barkcloth (cloth)


Karen Jacobs, DDF Pacific 2015.

This tapa was given to the donor by Miss Margaret Bradbrook who was with the New Guinea Mission stationed at Dogura. Dogura at Milne Bay Province in Papua New Guinea is also the location of the Cathedral of SS Peter and Paul, the Anglican Church of Papua New Guinea's only traditional European-style cathedral of substantial size and built of masonry. It was consecrated on 29 October 1939.

The Collingwood Bay region, Milne Bay Province, is known for barkcloth made by women. The bark is taken from the Wuwusi – the local name for the paper mulberry tree. Women prepare the barkcloth by harvesting the inner layer of bark which they rinse and then fold and pound repetitiously on flat stones using black palm mallets until a strong, fibrous sheet of cloth is produced. The cloth is then left to dry in the sun. Ancient clan designs are painted in freehand onto the cloth using red paint (dun). In the past this paint was considered to have magical qualities and was strictly restricted to women. Even saying the name of the paint dun was deemed taboo for fear it would make it ineffective. It was called taabuta (blood) – as such expressing the strong link with women and their reproductive qualities. Women’s reproductive blood seems to be flowing in clan tapa, thereby contributing to the reproduction of their husband’s and father’s clan (see Hermkens 2013 for more information).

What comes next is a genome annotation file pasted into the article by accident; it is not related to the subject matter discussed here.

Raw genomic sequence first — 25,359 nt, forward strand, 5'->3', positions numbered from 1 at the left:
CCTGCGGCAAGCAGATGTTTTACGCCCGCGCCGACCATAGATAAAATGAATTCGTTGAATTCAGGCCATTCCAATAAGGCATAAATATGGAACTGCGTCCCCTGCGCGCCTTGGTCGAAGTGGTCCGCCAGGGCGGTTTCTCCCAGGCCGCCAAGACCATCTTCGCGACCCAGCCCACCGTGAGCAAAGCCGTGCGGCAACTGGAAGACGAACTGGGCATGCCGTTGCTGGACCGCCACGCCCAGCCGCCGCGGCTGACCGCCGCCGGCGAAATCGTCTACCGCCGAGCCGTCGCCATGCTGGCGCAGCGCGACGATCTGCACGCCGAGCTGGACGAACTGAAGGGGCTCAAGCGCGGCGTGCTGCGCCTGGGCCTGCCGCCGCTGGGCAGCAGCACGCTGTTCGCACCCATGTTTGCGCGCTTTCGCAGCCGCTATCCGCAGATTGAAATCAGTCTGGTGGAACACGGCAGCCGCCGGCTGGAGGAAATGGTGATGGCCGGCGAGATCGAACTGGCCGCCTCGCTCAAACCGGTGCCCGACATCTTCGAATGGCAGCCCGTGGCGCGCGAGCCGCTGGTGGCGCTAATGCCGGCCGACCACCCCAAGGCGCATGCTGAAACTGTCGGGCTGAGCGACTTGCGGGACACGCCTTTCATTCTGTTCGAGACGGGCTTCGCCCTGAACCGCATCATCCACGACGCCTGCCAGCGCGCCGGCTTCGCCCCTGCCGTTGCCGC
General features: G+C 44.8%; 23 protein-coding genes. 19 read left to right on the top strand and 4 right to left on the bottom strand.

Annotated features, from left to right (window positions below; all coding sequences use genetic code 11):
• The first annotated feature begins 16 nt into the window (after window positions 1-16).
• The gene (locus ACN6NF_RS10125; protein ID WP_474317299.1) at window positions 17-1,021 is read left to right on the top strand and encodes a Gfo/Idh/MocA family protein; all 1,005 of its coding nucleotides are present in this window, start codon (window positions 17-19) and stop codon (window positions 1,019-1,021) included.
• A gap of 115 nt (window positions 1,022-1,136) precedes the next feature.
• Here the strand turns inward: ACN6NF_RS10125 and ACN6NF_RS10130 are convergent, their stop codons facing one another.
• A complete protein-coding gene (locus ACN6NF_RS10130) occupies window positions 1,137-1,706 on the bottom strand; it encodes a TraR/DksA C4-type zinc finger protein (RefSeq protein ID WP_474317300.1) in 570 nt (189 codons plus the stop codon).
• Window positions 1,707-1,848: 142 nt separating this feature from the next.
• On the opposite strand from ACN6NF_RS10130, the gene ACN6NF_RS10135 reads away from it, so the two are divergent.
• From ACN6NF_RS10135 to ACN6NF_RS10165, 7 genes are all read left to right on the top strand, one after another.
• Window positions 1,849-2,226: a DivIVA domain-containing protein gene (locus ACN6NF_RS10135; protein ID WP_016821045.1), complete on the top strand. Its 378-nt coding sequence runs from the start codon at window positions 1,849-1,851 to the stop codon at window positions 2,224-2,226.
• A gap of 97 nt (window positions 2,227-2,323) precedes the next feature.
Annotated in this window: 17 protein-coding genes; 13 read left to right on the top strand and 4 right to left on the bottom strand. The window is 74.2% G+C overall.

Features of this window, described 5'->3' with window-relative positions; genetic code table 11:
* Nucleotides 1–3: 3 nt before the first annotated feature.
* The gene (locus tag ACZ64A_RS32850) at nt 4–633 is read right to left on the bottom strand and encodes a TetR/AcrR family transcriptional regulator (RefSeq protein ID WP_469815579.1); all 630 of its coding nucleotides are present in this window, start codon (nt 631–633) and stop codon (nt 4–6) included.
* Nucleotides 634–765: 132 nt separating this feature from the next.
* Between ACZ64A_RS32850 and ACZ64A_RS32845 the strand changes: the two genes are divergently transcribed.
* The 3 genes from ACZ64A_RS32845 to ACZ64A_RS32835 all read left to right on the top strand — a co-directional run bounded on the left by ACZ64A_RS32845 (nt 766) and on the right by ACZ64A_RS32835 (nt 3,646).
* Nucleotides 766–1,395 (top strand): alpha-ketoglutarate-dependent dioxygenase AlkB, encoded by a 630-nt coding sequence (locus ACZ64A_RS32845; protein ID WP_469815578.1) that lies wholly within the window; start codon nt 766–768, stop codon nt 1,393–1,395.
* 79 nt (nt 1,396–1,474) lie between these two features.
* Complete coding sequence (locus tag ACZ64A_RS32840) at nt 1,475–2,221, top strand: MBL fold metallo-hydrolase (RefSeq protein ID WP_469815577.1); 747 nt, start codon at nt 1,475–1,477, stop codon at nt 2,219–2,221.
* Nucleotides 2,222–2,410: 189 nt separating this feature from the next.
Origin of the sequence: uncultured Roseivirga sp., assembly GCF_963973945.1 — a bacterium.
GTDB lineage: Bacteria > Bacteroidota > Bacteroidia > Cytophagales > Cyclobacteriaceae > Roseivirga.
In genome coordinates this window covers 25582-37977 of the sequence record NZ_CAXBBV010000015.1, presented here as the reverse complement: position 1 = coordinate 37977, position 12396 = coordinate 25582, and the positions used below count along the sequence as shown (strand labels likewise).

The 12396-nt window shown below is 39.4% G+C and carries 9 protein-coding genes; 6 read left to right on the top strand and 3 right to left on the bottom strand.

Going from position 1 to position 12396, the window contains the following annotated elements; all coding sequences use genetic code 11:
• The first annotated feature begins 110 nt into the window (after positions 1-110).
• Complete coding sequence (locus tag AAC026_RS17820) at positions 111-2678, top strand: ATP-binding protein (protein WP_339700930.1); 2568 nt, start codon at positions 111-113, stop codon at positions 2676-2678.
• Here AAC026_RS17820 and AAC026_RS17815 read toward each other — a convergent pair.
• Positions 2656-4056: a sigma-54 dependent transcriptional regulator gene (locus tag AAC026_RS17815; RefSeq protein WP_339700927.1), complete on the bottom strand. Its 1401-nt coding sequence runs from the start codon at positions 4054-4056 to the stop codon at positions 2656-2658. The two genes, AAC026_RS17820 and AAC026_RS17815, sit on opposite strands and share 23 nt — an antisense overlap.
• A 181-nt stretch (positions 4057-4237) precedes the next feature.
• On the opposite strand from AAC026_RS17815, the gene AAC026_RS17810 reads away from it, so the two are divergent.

Length = 1290mm, Width = 560mm. Bradbrook collection.

This object is not on display.

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